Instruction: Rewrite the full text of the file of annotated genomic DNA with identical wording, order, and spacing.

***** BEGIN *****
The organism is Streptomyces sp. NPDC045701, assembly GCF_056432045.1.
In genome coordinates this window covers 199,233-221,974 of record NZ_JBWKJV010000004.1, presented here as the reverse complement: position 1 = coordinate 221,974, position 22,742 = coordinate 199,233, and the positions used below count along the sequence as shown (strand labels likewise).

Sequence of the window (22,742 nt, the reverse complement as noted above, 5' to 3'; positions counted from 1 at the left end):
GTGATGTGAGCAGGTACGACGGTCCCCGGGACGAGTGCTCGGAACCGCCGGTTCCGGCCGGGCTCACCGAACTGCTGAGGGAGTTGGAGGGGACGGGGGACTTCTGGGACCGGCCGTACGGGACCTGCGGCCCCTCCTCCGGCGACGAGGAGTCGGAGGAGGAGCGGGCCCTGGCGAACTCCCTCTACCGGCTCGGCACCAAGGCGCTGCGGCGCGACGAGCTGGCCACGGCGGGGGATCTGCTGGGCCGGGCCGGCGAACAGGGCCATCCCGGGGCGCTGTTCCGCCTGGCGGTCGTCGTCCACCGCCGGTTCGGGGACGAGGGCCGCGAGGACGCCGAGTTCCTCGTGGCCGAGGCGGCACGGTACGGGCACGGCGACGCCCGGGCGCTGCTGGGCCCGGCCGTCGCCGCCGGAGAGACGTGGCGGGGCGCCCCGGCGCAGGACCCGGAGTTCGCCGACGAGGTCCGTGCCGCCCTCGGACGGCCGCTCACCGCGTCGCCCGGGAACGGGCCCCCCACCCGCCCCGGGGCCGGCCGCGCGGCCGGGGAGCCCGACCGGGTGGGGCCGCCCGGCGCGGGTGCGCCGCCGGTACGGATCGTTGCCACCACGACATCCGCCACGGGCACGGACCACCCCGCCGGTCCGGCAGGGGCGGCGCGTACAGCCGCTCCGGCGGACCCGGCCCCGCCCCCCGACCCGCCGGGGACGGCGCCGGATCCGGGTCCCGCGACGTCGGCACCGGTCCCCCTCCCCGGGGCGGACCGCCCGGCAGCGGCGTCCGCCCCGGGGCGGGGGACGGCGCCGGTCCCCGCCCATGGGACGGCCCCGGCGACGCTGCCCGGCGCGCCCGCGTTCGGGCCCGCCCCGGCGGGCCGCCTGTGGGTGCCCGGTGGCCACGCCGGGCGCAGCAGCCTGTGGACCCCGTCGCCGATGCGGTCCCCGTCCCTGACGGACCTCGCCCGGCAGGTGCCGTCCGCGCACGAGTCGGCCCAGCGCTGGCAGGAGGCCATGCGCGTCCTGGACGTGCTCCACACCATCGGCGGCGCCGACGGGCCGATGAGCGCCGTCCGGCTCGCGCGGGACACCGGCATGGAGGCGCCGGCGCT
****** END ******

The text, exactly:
The organism is Streptomyces sp. NPDC045701, assembly GCF_056432045.1.
In genome coordinates this window covers 199,233-221,974 of record NZ_JBWKJV010000004.1, presented here as the reverse complement: position 1 = coordinate 221,974, position 22,742 = coordinate 199,233, and the positions used below count along the sequence as shown (strand labels likewise).

Sequence of the window (22,742 nt, the reverse complement as noted above, 5' to 3'; positions counted from 1 at the left end):
GTGATGTGAGCAGGTACGACGGTCCCCGGGACGAGTGCTCGGAACCGCCGGTTCCGGCCGGGCTCACCGAACTGCTGAGGGAGTTGGAGGGGACGGGGGACTTCTGGGACCGGCCGTACGGGACCTGCGGCCCCTCCTCCGGCGACGAGGAGTCGGAGGAGGAGCGGGCCCTGGCGAACTCCCTCTACCGGCTCGGCACCAAGGCGCTGCGGCGCGACGAGCTGGCCACGGCGGGGGATCTGCTGGGCCGGGCCGGCGAACAGGGCCATCCCGGGGCGCTGTTCCGCCTGGCGGTCGTCGTCCACCGCCGGTTCGGGGACGAGGGCCGCGAGGACGCCGAGTTCCTCGTGGCCGAGGCGGCACGGTACGGGCACGGCGACGCCCGGGCGCTGCTGGGCCCGGCCGTCGCCGCCGGAGAGACGTGGCGGGGCGCCCCGGCGCAGGACCCGGAGTTCGCCGACGAGGTCCGTGCCGCCCTCGGACGGCCGCTCACCGCGTCGCCCGGGAACGGGCCCCCCACCCGCCCCGGGGCCGGCCGCGCGGCCGGGGAGCCCGACCGGGTGGGGCCGCCCGGCGCGGGTGCGCCGCCGGTACGGATCGTTGCCACCACGACATCCGCCACGGGCACGGACCACCCCGCCGGTCCGGCAGGGGCGGCGCGTACAGCCGCTCCGGCGGACCCGGCCCCGCCCCCCGACCCGCCGGGGACGGCGCCGGATCCGGGTCCCGCGACGTCGGCACCGGTCCCCCTCCCCGGGGCGGACCGCCCGGCAGCGGCGTCCGCCCCGGGGCGGGGGACGGCGCCGGTCCCCGCCCATGGGACGGCCCCGGCGACGCTGCCCGGCGCGCCCGCGTTCGGGCCCGCCCCGGCGGGCCGCCTGTGGGTGCCCGGTGGCCACGCCGGGCGCAGCAGCCTGTGGACCCCGTCGCCGATGCGGTCCCCGTCCCTGACGGACCTCGCCCGGCAGGTGCCGTCCGCGCACGAGTCGGCCCAGCGCTGGCAGGAGGCCATGCGCGTCCTGGACGTGCTCCACACCATCGGCGGCGCCGACGGGCCGATGAGCGCCGTCCGGCTCGCGCGGGACACCGGCATGGAGGCGCCGGCGCT